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Peer-Reviewed Publications

Cell Disruption of S. Cerevisiae by Scalable High-Intensity UltrasoundCELL DISRUPTION OF S. CEREVISIAE BY SCALABLE HIGH-INTENSITY ULTRASOUND

Simon Bystryak, Rasa Santockyte, Alexey S. Peshkovsky, Biochemical Engineering Journal, Volume 99, August 2015, Pages 99-106

Abstract: Ultrasonic disruption of yeast and other microbial cell cultures is commonly used for laboratory-scale protein preparations because it is rapid, efficient and simple to use compared to such methods as high-pressure homogenization (HPH) and bead milling. Lysing by sonication is also more effective than other cell disruption methods for the recovery of periplasmic, membrane-bound, or insoluble recombinant proteins. Until recently, however, due to amplitude limitations of conventional-design pilot and industrial-size sonication equipment, ultrasonic cell disruption was only feasible on the laboratory scale. In this study, we show that Barbell Horn Ultrasonic Technology (BHUT) can be successfully used for the disruption of Sacharomyces cerevisiae (S. cerevisiae) cells on a large scale. In particular, we show that by using pilot-scale BHUT-based equipment, total protein and alkaline phosphatase can be efficiently extracted from S. cerevisiae cells, achieving about an order of magnitude productivity increase factor with respect to laboratory-scale results. Since the size of BHUT-based ultrasonic processors can be increased further, ultrasonic cell disruption now has the ability to develop into a valuable commercial-scale method, potentially superior to HPH and bead milling techniques in this area of application. Download >>


CONTINUOUS-FLOW PRODUCTION OF A PHARMACEUTICAL NANOEMULSION BY HIGH-AMPLITUDE ULTRASOUND: PROCESS SCALE-UPCONTINUOUS-FLOW PRODUCTION OF A PHARMACEUTICAL NANOEMULSION BY HIGH-AMPLITUDE ULTRASOUND: PROCESS SCALE-UP

Alexey S. Peshkovsky, Simon Bystryak, Chemical Engineering and Processing: Process Intensification, Volume 82, August 2014, Pages 132-136

Abstract: High-pressure homogenization (HPH, including microfluidization) and high-amplitude ultrasonic processing are currently the leading two methods used to produce nanoemulsions of superior quality. Despite suffering from multiple important drawbacks, HPH is currently the technology of choice for the industrial manufacture of pharmaceutical nanoemulsions. The ultrasonic nanoemulsification technology is free from most of these drawbacks and frequently used in laboratory studies. The challenge for the ultrasonic method, however, has been bridging the gap between laboratory research and its industrial implementation. Due to limitations of conventional ultrasonic technology, scaling up has not been possible without a significant reduction in ultrasonic amplitudes, which compromises product quality. This limitation has been overcome by Barbell Horn Ultrasonic Technology (BHUT), which permits constructing bench and industrial-scale processors capable of operating at high ultrasonic amplitudes. In the present study, a high-quality MF59®-analog pharmaceutical nanoemulsion has been successfully manufactured using laboratory, bench and industrial-scale high-amplitude ultrasonic processors. The overall laboratory-to-industrial scale-up factor achieved by using BHUT was approximately 55. The ultrasonic amplitude and the resulting product quality were maintained identical at all three scales. To our knowledge, this work is the first reported instance of a successful and systematic industrial scale-up of any high-amplitude ultrasonic process. Download >>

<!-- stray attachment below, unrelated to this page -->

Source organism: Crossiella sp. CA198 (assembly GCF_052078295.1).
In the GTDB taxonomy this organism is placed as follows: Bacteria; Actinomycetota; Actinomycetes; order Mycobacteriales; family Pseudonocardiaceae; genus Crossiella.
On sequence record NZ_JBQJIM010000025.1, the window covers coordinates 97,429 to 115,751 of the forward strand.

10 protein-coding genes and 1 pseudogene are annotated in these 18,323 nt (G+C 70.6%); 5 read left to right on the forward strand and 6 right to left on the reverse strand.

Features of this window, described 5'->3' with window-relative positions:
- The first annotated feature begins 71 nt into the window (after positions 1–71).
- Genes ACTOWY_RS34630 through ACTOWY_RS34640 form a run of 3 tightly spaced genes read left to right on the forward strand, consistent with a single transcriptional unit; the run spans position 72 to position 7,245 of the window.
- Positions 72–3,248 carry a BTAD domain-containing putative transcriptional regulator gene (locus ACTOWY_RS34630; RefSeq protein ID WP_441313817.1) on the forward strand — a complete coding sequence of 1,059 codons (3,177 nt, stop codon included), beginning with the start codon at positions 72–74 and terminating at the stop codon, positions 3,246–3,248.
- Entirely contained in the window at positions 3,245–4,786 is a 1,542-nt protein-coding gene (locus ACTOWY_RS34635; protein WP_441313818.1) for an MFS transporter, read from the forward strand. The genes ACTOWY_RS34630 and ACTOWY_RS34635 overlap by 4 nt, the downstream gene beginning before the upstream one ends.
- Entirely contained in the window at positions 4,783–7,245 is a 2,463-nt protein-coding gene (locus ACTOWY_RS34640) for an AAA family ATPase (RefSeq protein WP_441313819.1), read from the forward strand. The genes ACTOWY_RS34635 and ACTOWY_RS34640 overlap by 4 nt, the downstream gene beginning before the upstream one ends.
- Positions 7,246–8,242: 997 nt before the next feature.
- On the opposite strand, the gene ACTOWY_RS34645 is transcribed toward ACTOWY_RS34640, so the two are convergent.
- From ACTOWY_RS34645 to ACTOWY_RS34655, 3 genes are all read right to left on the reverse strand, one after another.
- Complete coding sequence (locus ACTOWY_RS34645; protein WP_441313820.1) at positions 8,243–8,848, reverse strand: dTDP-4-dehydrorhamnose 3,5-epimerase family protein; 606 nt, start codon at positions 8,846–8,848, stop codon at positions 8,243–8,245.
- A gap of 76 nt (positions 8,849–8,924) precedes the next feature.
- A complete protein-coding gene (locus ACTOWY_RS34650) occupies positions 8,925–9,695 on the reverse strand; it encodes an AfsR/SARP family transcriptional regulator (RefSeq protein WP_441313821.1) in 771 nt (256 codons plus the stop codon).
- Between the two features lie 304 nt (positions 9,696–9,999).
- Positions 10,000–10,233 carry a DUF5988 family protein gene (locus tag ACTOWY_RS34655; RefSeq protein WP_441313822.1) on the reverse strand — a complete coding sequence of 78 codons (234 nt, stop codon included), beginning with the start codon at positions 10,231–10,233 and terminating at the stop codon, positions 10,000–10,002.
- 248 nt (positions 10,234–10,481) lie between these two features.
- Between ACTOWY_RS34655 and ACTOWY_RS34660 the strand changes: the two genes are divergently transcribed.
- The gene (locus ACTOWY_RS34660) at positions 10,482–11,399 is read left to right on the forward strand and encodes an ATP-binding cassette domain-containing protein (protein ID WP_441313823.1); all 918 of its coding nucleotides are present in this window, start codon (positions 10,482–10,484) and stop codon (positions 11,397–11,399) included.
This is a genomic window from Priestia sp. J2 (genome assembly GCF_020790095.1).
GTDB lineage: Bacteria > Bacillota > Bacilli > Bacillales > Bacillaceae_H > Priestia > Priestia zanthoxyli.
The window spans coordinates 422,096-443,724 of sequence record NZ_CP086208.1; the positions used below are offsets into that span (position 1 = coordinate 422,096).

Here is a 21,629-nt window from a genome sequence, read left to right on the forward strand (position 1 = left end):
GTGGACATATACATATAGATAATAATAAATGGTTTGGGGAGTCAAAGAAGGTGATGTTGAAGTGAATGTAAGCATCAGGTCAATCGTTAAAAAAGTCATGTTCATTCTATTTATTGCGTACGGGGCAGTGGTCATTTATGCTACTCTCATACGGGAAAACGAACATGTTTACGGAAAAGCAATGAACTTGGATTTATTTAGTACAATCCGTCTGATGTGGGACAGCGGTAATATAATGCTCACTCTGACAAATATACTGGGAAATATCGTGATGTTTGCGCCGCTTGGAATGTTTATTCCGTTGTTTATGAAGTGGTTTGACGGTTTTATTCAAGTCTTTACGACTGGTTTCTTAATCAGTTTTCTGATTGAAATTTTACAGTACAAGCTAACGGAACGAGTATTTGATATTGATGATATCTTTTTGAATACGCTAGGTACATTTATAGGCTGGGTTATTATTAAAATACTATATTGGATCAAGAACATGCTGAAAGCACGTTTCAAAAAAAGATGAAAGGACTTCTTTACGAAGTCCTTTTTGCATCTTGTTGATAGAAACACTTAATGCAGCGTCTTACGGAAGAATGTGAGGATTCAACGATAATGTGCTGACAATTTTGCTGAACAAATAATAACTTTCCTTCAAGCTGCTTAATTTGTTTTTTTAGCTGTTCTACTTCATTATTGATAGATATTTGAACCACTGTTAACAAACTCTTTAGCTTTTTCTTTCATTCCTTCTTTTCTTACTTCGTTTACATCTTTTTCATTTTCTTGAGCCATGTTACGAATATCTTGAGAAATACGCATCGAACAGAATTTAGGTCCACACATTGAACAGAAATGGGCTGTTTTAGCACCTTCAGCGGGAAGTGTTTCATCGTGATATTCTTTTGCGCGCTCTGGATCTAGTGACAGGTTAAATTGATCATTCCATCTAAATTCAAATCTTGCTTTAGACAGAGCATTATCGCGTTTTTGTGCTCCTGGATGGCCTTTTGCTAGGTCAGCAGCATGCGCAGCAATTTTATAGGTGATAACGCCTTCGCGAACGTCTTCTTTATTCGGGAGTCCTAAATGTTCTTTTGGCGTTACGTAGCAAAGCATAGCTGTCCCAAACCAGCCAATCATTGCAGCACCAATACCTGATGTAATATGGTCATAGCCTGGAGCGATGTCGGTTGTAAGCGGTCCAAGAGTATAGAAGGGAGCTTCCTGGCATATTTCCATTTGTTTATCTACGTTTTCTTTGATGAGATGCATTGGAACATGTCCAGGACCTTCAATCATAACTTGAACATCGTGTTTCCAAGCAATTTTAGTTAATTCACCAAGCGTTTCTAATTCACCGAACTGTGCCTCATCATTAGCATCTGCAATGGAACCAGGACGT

SCALABLE HIGH-POWER ULTRASONIC TECHNOLOGY FOR THE PRODUCTION OF TRANSLUCENT NANOEMULSIONSSCALABLE HIGH-POWER ULTRASONIC TECHNOLOGY FOR THE PRODUCTION OF TRANSLUCENT NANOEMULSIONS

Alexey S. Peshkovsky, Sergei L. Peshkovsky, Simon Bystryak, Chemical Engineering and Processing: Process Intensification, Volume 69, July 2013, Pages 77-82

Abstract: Oil-in-water nanoemulsions are widely used in cosmetics, pharmaceutical, food, agricultural and other industries as delivery systems for active lipophilic compounds and drugs. Translucent nanoemulsions are especially attractive because their extremely small droplet sizes lead to long-term stability, improve absorption by the skin and enable the delivery of exceptionally high concentrations of active substances. High-power ultrasound has previously been successfully used to produce translucent nanoemulsions on laboratory scale. However, due to limitations of conventional ultrasonic liquid processing technology, scaling up has not been possible, restricting industrial implementation of this process. In this study, ultrasonic production of translucent oil-in-water nanoemulsions was optimized on a laboratory scale and then directly scaled up. The ultrasonic amplitude played a significant role in this process, and was determined to be optimal near 90 m peak-to-peak. Barbell Horn Ultrasonic Technology was employed to scale up the process by a factor of 10 without reducing the ultrasonic amplitude or compromising the product quality. The scale-up procedure is described in detail. Further scale-up by a factor of five is theoretically shown to be possible, potentially making high-power ultrasound an important industrial method for producing nanoemulsions. Download >>